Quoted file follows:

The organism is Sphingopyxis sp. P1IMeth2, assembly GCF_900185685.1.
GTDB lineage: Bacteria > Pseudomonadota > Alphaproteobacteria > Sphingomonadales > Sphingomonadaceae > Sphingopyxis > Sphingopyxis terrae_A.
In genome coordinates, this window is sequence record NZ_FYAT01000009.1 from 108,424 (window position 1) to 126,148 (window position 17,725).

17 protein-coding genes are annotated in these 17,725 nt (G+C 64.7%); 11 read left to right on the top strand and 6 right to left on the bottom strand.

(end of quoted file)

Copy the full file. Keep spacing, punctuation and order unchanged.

The organism is Sphingopyxis sp. P1IMeth2, assembly GCF_900185685.1.
GTDB lineage: Bacteria > Pseudomonadota > Alphaproteobacteria > Sphingomonadales > Sphingomonadaceae > Sphingopyxis > Sphingopyxis terrae_A.
In genome coordinates, this window is sequence record NZ_FYAT01000009.1 from 108,424 (window position 1) to 126,148 (window position 17,725).

17 protein-coding genes are annotated in these 17,725 nt (G+C 64.7%); 11 read left to right on the top strand and 6 right to left on the bottom strand.